GOVERNMENT AND POLITICAL ROUNDUP: Both US Senators named to commitee tasked with finding budget agreement
Both of Wisconsin's U-S senators were added today to the special committee that's supposed to come up with a new federal budget agreement. Republican Ron Johnson and Democrat Tammy Baldwin are both on the Senate's budget panel. They were among the appointees by congressional leaders to the committee that's expected to come up with federal spending and deficit-reduction measures by December 15th for the new fiscal year. The panel was formed as part of the 11th-hour deal that ended the federal government shutdown, and prevented the nation from going into default. Johnson said today that he ran for office to do what he could to quote, "prevent the bankrupting of America," so he appreciates being named to the new panel. The four budget committee leaders from both houses met over breakfast this morning, and vowed to find "common ground" to achieve a bi-partisan budget. Republican House Budget chairman Paul Ryan of Janesville is among the co-chairs of the new panel. He says the group's goals are control the national debt, reduce the current deficit, grow the economy, and get more folks working.
Property tax relief is not the only thing being discussed by the Wisconsin Assembly this afternoon. Besides the proposed 100-million-dollar statewide property tax cut, the lower house will also consider doubling the tax break for developers who rehabilitate historic buildings. It would raise the state's historic preservation tax credit from 10-percent of a project's cost to 20-percent. It's the second this time year the tax break would be increased. It was just five-percent before it was doubled in the new state budget. The Legislative Fiscal Bureau says the historic preservation tax break would amount to an extra eight-point-six million dollars over the next two years. That's not even one-tenth of the G-O-P's overall property tax cut. However, some Republicans fear an explosion in the preservation tax break as it becomes more lucrative for developers to do historic rehab. That measure was approved 13-to-3 this week by the Joint Finance Committee.
The head of the Menominee Indians believes his tribe can come up with a plan that Governor Scott Walker will accept for its proposed casino in Kenosha. Leaders of the Menominee, Potawatomi, Ho-Chunk, and Oneida tribes met yesterday with Walker to discuss the matter. Menominee chairman Craig Corn tells the Kenosha News his tribe could off-set possible gaming losses from the other three tribes, but he would not say how it might work. A final decision on the casino was recently placed on Governor Walker's lap. Among other things, Walker has said that all 11 Wisconsin tribes must approve the Kenosha casino before he'll do the same. Corn says he's confident he could strike a deal with the Potawatomi and Oneida, but a tribe he wouldn't name is quote, "pretty much dug in" against it. Last weekend, the chairman of the Ho-Chunk said his tribe is firmly opposed to the Kenosha casino, and would not change its mind. Corn said Walker spelled out a path to approval for the project, addressing a number of concerns between his tribe and others by a deadline Walker set of next Tuesday.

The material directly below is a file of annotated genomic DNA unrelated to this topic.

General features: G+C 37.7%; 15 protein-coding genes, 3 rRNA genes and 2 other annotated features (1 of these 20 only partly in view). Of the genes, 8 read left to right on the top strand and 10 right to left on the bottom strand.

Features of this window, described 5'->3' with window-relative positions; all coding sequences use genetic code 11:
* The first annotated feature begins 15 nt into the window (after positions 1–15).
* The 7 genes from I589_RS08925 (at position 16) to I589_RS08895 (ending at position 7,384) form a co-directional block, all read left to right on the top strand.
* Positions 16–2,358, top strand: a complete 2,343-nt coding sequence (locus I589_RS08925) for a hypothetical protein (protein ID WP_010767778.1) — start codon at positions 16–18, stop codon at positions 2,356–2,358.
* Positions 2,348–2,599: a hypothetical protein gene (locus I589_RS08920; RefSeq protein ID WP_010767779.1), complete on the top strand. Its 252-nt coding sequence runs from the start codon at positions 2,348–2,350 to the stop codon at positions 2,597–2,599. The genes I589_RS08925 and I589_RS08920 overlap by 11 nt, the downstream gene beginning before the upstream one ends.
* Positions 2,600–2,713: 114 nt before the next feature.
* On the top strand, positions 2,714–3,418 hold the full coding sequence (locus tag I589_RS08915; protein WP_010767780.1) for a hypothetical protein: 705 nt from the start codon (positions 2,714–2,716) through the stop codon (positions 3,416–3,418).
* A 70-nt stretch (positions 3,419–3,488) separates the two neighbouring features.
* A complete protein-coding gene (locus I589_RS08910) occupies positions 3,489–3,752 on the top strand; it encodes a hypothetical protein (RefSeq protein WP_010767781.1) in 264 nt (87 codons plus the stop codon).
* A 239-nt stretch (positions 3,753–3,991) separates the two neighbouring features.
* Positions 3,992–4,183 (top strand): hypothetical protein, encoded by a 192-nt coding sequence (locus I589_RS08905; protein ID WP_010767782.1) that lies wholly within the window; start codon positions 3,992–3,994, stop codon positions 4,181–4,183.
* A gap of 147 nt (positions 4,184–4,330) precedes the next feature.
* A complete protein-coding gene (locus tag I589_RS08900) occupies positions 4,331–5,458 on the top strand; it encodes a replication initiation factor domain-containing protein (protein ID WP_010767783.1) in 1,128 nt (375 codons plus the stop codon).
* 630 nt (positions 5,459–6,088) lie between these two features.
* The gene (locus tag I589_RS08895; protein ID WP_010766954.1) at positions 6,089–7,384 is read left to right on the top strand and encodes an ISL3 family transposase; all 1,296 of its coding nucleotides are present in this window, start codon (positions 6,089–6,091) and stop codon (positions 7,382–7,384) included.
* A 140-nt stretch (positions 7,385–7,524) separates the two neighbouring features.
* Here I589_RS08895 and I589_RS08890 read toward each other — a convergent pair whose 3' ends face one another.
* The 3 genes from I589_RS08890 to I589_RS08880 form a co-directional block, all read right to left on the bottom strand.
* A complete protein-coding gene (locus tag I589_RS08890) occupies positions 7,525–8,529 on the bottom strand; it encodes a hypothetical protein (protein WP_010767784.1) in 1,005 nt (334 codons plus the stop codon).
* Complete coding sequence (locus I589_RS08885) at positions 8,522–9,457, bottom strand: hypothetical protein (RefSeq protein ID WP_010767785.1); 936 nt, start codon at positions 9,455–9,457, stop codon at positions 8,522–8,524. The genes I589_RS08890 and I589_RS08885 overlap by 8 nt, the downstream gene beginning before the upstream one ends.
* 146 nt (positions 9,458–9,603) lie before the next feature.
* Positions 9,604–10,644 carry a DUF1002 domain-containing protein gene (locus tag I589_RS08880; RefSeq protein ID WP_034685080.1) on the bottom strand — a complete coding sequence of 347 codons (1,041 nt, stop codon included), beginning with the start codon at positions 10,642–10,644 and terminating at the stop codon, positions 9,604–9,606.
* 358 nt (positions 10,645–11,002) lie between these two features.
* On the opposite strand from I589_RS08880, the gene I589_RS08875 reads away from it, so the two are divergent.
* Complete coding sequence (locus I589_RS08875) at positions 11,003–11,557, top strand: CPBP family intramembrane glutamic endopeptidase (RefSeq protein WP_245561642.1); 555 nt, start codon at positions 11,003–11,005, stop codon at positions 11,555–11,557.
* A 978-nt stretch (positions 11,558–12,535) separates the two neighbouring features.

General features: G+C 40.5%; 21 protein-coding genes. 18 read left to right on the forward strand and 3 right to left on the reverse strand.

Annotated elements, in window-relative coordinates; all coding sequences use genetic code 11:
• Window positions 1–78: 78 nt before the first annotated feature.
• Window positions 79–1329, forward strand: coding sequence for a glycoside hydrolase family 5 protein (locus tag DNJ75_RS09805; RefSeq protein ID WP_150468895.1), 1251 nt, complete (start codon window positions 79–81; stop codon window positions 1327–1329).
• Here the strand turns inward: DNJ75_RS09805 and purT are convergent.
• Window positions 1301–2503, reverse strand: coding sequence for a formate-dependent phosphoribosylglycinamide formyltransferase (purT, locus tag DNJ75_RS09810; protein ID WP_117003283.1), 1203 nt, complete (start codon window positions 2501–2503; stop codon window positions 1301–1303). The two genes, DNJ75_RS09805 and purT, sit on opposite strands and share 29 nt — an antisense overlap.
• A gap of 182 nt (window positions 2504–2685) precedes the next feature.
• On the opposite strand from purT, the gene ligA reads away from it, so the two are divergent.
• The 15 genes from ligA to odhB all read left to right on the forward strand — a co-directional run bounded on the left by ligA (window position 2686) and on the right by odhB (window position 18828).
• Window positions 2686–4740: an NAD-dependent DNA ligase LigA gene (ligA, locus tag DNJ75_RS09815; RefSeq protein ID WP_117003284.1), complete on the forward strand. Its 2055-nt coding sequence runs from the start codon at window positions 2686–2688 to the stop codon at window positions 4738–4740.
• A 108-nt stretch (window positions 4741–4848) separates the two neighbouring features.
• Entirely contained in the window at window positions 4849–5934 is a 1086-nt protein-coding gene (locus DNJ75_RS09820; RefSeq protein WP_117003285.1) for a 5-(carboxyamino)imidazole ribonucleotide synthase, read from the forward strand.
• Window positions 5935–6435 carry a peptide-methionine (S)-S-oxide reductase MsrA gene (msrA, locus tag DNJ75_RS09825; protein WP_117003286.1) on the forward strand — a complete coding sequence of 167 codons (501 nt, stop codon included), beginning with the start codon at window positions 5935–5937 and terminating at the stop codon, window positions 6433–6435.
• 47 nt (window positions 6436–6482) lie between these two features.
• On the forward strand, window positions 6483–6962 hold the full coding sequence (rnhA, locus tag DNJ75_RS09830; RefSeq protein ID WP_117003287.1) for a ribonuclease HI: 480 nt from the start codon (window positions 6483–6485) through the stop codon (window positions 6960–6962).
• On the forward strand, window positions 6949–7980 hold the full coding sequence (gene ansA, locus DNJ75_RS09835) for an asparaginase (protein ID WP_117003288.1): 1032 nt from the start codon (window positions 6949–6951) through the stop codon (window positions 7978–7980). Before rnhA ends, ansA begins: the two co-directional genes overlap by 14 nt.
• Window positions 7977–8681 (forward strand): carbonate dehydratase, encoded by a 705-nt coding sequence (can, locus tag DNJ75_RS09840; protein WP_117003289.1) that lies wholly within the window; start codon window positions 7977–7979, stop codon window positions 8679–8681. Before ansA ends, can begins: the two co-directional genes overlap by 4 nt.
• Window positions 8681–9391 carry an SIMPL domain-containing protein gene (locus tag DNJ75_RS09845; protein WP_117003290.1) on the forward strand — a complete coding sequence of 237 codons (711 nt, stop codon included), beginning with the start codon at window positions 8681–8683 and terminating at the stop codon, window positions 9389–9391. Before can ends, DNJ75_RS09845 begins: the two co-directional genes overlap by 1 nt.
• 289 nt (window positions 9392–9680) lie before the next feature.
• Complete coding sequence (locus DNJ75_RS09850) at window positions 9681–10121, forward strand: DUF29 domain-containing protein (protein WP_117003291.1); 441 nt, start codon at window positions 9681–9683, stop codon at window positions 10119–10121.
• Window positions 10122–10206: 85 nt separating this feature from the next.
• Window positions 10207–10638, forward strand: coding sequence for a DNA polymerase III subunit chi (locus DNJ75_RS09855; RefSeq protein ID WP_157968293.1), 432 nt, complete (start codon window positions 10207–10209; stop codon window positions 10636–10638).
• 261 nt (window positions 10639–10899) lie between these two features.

A long-time state attorney says he might try to head the agency where he used to work. Matt Frank said today he's thinking about running for Wisconsin attorney general in next fall's elections. He'll make a final decision in the next week-to-10 days. Frank would be a Democrat, putting him in a potential primary with Assembly Democrat Jon Richards of Milwaukee next August. Richards announced his candidacy yesterday. Frank spent 22 years in the state Justice Department as an assistant attorney general, and the head of the department's legal division. He was also the secretary of the D-N-R and the corrections' department under former Governor Jim Doyle. The current attorney general, Republican J-B Van Hollen, says he'll step down after next year. Five people have either announced their candidacies for A-G, or are thinking about it. Waukesha County District Attorney Brad Schimel is the only declared Republican in the race so far. Assembly Democrat Chris Taylor of Madison and state police union chief Jim Palmer are both thinking about it.
State Assembly Speaker Robin Vos takes issue with the idea that the proposed 100-million-dollar property tax cut would bite taxpayers after next fall's elections. The non-partisan Legislative Fiscal Bureau said the tax cut and other new job creation measures would raise the deficit in the next budget by 33-percent, to around 725-million dollars. Vos said the numbers did not include possible increases in future tax revenues due to economic growth. And therefore Vos said the Fiscal Bureau estimate is quote, "only half of the equation." An Assembly vote was expected late this afternoon on the property tax cut, which the G-O-P proposed after the last budget had a surplus that was 89-million-dollars more than expected. Vos and other Republicans say the tax cut would help the economy, and return excess tax revenues to the people who paid them. Democrats pointed out that the average homeowner would get 1-to-2 dollars in each of the two-years of the tax cut -- and therefore, it's nothing more than political pandering.
The governor of New Mexico will be in Wisconsin next week to raise money for Governor Scott Walker's re-election campaign. Republican Susana Martinez will make appearances with Walker in Madison and Milwaukee. An Associated Press story from New Mexico said the Walker campaign would pay for Martinez's travel. This afternoon, Martinez was in Texas to speak to the Lone Star state's Federation of Republican Women. She also has political trips planned next week in Oklahoma and Colorado.